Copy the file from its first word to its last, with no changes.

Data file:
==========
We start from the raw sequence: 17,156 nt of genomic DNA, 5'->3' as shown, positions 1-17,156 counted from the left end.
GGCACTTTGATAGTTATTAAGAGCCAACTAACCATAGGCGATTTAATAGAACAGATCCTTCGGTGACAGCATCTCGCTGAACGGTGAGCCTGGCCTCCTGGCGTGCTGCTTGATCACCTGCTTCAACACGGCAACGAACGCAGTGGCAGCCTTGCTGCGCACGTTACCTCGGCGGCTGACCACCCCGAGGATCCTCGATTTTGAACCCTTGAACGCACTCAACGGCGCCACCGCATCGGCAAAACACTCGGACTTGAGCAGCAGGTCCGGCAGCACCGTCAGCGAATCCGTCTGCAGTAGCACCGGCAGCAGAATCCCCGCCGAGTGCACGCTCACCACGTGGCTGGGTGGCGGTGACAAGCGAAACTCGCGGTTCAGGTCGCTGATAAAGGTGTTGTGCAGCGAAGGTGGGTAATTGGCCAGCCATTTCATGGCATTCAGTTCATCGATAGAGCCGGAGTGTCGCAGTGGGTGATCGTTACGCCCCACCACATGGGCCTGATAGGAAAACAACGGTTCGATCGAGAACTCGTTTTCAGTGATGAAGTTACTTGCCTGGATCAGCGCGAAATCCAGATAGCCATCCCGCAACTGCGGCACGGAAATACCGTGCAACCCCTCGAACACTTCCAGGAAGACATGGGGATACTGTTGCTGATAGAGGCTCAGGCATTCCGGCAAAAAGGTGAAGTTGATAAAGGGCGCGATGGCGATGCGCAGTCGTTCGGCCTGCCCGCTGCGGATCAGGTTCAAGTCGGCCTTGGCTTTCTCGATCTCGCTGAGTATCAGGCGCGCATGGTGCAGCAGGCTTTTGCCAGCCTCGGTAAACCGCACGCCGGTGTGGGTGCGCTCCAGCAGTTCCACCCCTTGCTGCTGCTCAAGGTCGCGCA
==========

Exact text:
We start from the raw sequence: 17,156 nt of genomic DNA, 5'->3' as shown, positions 1-17,156 counted from the left end.
GGCACTTTGATAGTTATTAAGAGCCAACTAACCATAGGCGATTTAATAGAACAGATCCTTCGGTGACAGCATCTCGCTGAACGGTGAGCCTGGCCTCCTGGCGTGCTGCTTGATCACCTGCTTCAACACGGCAACGAACGCAGTGGCAGCCTTGCTGCGCACGTTACCTCGGCGGCTGACCACCCCGAGGATCCTCGATTTTGAACCCTTGAACGCACTCAACGGCGCCACCGCATCGGCAAAACACTCGGACTTGAGCAGCAGGTCCGGCAGCACCGTCAGCGAATCCGTCTGCAGTAGCACCGGCAGCAGAATCCCCGCCGAGTGCACGCTCACCACGTGGCTGGGTGGCGGTGACAAGCGAAACTCGCGGTTCAGGTCGCTGATAAAGGTGTTGTGCAGCGAAGGTGGGTAATTGGCCAGCCATTTCATGGCATTCAGTTCATCGATAGAGCCGGAGTGTCGCAGTGGGTGATCGTTACGCCCCACCACATGGGCCTGATAGGAAAACAACGGTTCGATCGAGAACTCGTTTTCAGTGATGAAGTTACTTGCCTGGATCAGCGCGAAATCCAGATAGCCATCCCGCAACTGCGGCACGGAAATACCGTGCAACCCCTCGAACACTTCCAGGAAGACATGGGGATACTGTTGCTGATAGAGGCTCAGGCATTCCGGCAAAAAGGTGAAGTTGATAAAGGGCGCGATGGCGATGCGCAGTCGTTCGGCCTGCCCGCTGCGGATCAGGTTCAAGTCGGCCTTGGCTTTCTCGATCTCGCTGAGTATCAGGCGCGCATGGTGCAGCAGGCTTTTGCCAGCCTCGGTAAACCGCACGCCGGTGTGGGTGCGCTCCAGCAGTTCCACCCCTTGCTGCTGCTCAAGGTCGCGCA